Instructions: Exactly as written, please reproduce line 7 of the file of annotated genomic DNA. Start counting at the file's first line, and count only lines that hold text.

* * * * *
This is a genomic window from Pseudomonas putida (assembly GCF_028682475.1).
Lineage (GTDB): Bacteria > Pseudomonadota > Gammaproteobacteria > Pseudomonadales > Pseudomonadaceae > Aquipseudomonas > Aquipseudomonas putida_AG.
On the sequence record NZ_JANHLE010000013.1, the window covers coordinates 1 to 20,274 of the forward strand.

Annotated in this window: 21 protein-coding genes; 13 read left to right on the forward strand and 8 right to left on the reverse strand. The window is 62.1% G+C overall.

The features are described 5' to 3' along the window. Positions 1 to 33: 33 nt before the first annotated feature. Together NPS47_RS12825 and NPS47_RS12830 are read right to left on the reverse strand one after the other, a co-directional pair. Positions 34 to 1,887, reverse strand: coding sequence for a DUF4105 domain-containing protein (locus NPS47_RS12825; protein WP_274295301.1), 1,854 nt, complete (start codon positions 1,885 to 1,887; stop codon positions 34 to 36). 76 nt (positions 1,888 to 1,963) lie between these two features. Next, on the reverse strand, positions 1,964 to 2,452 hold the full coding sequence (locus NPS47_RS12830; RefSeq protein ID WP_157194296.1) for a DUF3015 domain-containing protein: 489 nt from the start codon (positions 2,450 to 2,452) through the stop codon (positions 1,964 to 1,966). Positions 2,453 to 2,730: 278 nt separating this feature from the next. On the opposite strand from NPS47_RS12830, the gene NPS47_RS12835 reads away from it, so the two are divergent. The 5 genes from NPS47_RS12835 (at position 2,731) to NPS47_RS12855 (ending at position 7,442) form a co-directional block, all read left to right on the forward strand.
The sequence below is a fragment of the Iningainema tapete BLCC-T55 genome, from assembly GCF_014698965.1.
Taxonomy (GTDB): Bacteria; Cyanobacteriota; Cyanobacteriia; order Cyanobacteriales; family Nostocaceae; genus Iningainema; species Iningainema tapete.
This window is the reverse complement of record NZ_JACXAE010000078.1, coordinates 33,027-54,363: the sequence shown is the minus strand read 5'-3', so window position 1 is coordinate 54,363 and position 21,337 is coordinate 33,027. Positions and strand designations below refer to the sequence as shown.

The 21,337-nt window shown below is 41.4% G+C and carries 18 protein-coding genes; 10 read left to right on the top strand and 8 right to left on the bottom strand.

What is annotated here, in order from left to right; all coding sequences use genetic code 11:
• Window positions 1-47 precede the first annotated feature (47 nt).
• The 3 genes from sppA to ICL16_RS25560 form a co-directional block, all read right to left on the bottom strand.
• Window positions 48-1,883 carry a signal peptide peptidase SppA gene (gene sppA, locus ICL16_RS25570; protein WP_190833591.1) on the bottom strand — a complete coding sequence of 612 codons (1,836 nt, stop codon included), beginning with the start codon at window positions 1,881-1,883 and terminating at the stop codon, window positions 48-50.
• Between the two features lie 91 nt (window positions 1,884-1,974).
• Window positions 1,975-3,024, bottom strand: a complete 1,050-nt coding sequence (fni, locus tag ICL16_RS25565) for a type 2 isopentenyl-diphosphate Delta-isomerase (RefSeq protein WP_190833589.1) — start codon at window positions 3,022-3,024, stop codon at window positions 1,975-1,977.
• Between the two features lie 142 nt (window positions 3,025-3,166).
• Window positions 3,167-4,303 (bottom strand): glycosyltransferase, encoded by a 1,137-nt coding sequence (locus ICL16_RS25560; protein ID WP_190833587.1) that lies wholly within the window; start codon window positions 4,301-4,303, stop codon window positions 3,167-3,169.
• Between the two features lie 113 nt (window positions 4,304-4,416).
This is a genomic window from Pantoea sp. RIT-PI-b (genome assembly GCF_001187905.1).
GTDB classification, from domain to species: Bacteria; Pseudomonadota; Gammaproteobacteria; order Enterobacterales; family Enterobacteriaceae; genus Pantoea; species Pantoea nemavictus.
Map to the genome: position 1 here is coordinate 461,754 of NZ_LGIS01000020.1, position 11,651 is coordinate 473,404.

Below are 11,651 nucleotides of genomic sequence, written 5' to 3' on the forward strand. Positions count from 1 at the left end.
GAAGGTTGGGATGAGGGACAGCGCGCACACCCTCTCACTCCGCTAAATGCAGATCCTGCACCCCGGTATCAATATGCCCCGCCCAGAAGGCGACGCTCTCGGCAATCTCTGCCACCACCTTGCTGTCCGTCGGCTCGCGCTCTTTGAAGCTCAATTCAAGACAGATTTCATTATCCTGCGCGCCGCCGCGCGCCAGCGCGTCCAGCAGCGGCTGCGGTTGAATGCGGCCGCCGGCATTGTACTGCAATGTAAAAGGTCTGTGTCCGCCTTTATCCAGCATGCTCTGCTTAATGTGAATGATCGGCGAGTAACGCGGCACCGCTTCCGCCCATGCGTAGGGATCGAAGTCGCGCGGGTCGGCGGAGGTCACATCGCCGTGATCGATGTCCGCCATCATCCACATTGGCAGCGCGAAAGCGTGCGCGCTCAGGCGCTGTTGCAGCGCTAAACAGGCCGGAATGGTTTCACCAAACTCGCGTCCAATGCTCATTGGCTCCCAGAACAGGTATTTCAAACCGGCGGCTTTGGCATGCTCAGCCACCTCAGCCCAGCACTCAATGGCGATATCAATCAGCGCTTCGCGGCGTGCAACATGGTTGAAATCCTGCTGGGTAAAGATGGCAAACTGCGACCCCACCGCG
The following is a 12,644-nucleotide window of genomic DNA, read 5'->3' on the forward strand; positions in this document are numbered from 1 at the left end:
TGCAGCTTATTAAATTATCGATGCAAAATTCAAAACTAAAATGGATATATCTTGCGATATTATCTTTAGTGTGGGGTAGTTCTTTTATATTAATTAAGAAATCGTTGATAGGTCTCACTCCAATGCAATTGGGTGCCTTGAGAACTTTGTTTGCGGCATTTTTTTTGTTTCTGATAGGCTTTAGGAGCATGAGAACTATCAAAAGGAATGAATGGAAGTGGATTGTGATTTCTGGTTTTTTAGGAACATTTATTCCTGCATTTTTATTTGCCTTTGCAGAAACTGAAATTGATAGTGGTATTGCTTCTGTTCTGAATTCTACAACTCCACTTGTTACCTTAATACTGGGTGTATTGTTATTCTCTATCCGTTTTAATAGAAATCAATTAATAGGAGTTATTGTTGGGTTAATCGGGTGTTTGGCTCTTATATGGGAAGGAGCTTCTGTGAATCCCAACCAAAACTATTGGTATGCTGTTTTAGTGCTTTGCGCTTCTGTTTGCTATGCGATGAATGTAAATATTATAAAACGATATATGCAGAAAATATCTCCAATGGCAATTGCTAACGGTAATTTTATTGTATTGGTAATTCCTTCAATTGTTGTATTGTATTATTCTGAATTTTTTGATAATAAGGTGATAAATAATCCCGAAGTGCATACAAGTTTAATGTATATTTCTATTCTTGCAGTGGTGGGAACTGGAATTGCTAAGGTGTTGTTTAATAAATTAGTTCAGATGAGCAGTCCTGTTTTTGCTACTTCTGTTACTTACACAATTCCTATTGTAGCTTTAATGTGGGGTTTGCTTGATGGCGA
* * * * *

Taxonomy (GTDB): Bacteria; Cyanobacteriota; Cyanobacteriia; order Cyanobacteriales; family Nostocaceae; genus Iningainema; species Iningainema tapete.